Boyd ex rel. Deane v. Blake, 1 N.C. App. 20 (1968)

Feb. 21, 1968 · North Carolina Court of Appeals
1 N.C. App. 20


(Filed 21 February, 1968.)

1. Trial § 21—

On motion to nonsuit, the evidence must be accepted as true and considered in the light most favorable to plaintiff, disregarding all evidence in conflict therewith, including any contradictions in plaintiff’s evidence.

2. Same—

On motion to nonsuit, the court may consider evidence offered by defendant that tends to clarify or explain plaintiff’s evidence and is not in conflict therewith.

3. Automobiles § 39—

The presence of a young child riding a bicycle on the highway is, in itself, a danger signal to a motorist approaching the bicycle from the front.

4. Automobiles § 41—

A motorist who sees children on or near the highway must exercise care in proportion to the incapacity of the children to foresee or to appreciate and avoid peril.

5. Automobiles § 69—

Evidence that a five-year-old child was riding a training bicycle on the paved portion of a highway and was clearly visible to the femme defendant from a distance of 1000 feet, that the child began to lose control of the bicycle and to veer toward the center of the highway when defendant’s car was about 60 feet away, and that the automobile struck the child, held sufficient to be submitted to- the jury on the issue of defendant’s negligence, notwithstanding evidence that defendant had reduced her speed at the time of impact.

*216. Automobiles § 46—

Testimony of an eyewitness that he “guessed” the speed of an automobile to he 35, 40, or 45 miles per hour is not incompetent as mere speculation on the part of the witness, it appearing that the word was used colloquially to express an estimate or opinion.

Appeal by plaintiff from McConnell, J., October 1967 Civil Session, RICHMOND Superior Court.

This is an action for damages for personal injuries sustained by plaintiff, a five-year-old girl.

The complaint alleges that around noon on 27 February 1966, plaintiff was riding a small bicycle in a westerly direction on R.P. Highway 1304 in Richmond County and was run into by defendant who was operating a 1957 Ford in an easterly direction on said highway. Among the allegations of negligence, the complaint charges that defendant failed to keep her automobile under proper control, failed to keep a proper lookout, failed to use due care commensurate with existing conditions, and negligently allowed her automobile to strike plaintiff.

In her answer, defendant admits the operation of the Ford at the time and place complained of. In her further answer, she says: “that as she reached a straight stretch of road she observed the plaintiff some distance away riding a bicycle on the northernmost portion of the highway and proceeding in a westerly direction; that the defendant, who at all times remained in the eastbound lane of traffic and was keeping a proper lookout, immediately slowed her automobile and sounded the horn on her automobile; that just as the plaintiff and the defendant were meeting on opposite sides of the highway and at a time when they were almost abreast of one another, the plaintiff, without any warning whatsoever, suddenly steered the bicycle she was riding across the highway and directly into the front bumper of defendant’s automobile, slightly injuring plaintiff.”

Plaintiff’s principal witness was her eighteen-year-old uncle, Robert Nicholson, who was with her at the time of the occurrence. His pertinent testimony can be summarized as follows: The paved portion of the road was 17 feet wide. The little bicycle on which plaintiff was riding had a training wheel on its left side and he was walking some 15 or 20 feet behind plaintiff “trying to keep up with her.” He saw the defendant’s car approaching some 1000 feet away and “guessed” it was running at least 35, 40 or 45 miles per hour at that time. When he first saw the ear, the bicycle was on the right-hand side of the road but as the car got nearer, plaintiff began losing control of the bicycle and moving toward the center of the highway; “I tried to run to catch up with her and I ran faster to try to catch *22her. I saw she was losing control of the bicycle. I did not catch up with her.” The accident happened about the center of the road, “just a little on Mrs. Blake’s side of the center line of the highway.” He estimated that plaintiff and defendant’s car were about 50 to 60 feet apart when plaintiff began having trouble with the bicycle and “guessed” that defendant was going about 35 at that time. All four wheels of defendant’s automobile were on the pavement at the time plaintiff was struck by defendant’s left-front tire.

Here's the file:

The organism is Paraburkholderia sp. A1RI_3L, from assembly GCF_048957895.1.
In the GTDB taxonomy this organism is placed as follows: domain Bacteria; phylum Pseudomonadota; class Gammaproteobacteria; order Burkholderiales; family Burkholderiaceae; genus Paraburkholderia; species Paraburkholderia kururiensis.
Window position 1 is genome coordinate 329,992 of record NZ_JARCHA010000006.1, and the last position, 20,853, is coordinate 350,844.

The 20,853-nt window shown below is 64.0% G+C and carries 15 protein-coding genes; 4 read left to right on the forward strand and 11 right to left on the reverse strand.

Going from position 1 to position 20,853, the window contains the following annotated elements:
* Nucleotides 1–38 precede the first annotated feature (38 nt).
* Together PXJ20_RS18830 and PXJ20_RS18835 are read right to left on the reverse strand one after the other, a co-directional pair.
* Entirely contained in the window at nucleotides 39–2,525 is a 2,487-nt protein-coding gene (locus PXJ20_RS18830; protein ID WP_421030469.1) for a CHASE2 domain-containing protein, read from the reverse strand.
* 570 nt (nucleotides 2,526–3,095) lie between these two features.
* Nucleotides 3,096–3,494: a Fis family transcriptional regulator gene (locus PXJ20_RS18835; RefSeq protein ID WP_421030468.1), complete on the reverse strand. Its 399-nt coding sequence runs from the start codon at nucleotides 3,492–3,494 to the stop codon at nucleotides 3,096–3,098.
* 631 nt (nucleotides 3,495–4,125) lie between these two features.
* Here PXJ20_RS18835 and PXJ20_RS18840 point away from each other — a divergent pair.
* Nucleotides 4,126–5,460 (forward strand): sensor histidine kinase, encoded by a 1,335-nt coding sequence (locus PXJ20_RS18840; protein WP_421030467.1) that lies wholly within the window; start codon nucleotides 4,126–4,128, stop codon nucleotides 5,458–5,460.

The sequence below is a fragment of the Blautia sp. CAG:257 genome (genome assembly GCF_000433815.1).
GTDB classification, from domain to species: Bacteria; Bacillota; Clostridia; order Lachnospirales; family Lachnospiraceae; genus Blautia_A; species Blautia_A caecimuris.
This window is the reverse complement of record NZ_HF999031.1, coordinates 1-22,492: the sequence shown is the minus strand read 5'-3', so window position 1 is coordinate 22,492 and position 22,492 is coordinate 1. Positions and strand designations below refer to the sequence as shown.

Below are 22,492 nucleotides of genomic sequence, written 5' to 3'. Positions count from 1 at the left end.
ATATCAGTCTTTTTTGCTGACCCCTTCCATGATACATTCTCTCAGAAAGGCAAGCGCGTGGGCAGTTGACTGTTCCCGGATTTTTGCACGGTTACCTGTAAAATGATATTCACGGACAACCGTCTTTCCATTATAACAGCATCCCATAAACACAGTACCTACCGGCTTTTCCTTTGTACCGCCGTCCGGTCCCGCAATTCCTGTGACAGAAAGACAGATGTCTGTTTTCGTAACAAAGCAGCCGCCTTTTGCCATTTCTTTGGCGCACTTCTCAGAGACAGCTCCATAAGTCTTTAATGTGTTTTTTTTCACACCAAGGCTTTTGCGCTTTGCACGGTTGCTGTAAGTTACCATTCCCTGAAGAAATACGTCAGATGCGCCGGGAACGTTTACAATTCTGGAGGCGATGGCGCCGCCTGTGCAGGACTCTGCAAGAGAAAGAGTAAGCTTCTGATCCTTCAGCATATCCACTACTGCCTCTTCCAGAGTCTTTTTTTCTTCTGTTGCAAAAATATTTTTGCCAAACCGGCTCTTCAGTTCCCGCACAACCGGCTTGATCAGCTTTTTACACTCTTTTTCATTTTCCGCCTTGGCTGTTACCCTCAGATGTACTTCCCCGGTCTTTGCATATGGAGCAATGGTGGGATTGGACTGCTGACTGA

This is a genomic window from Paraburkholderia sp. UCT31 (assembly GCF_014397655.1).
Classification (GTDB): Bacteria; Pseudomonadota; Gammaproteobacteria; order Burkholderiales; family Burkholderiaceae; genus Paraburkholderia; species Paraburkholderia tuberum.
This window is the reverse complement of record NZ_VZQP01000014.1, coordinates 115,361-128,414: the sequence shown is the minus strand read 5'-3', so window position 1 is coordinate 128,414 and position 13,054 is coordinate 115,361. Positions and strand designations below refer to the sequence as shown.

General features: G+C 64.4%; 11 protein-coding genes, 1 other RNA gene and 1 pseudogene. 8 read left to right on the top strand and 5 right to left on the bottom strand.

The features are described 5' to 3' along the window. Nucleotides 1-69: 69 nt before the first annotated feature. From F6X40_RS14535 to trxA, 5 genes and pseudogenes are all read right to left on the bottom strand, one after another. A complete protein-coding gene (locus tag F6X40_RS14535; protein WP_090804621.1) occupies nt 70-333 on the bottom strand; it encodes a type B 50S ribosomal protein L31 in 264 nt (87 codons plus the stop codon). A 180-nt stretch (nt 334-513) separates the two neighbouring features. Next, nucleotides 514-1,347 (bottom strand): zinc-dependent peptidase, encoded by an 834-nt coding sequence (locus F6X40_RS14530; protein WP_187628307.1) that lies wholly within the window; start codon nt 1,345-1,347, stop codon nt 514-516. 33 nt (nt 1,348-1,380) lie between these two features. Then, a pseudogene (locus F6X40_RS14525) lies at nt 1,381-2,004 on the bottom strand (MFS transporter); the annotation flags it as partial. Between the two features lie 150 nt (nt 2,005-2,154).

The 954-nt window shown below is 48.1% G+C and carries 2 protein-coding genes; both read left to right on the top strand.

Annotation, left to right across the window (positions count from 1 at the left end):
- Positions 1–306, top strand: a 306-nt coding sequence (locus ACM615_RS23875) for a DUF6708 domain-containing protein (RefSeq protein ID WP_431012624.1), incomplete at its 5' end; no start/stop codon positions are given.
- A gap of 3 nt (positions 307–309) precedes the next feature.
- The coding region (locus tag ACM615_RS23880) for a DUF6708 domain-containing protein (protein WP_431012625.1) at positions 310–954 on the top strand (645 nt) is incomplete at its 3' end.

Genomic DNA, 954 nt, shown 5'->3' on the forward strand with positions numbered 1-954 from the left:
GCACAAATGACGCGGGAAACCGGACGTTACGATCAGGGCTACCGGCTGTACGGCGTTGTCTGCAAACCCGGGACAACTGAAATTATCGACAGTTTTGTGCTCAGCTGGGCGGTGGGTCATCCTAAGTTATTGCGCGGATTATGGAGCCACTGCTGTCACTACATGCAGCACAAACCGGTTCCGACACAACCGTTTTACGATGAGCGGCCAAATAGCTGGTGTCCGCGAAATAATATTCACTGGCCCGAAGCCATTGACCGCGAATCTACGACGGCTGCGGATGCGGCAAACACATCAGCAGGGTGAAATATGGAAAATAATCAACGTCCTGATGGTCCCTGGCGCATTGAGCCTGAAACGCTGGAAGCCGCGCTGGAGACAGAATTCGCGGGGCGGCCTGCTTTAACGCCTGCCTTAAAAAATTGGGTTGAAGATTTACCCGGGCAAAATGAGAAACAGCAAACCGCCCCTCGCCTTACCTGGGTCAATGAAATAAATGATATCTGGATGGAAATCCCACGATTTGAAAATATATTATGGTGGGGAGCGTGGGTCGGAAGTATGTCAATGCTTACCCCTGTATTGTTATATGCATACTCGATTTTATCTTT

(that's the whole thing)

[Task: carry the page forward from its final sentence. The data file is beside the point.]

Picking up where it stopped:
Plaintiff’s principal injuries were to her right arm. On cross-examination, Nicholson testified that the left-front wheel did not pass over plaintiff’s arm but slid it on the pavement; that defendant came to a complete stop within 3 or 4 feet from the time plaintiff got on defendant’s side of the road.

Defendant's pertinent testimony was as follows: She saw plaintiff on the bicycle and Robert Nicholson when she was 1000 feet or more away from them; they were on their side of the road near the edge. She was driving approximately 35 miles per hour when she first saw them and as she drew near them, she kept slowing down and blew her horn three times. “ (A) s we got closer to one another, I kept slowing up and I thought, well, I’ll ease on by, and she came over.” Defendant was going between 5 and 10 miles an hour with her foot on the brake when plaintiff rode the bicycle into defendant’s lane; plaintiff was half a car length away when she turned in front oí defendant, after which defendant slammed on brakes and her car did not travel its length beyond plaintiff.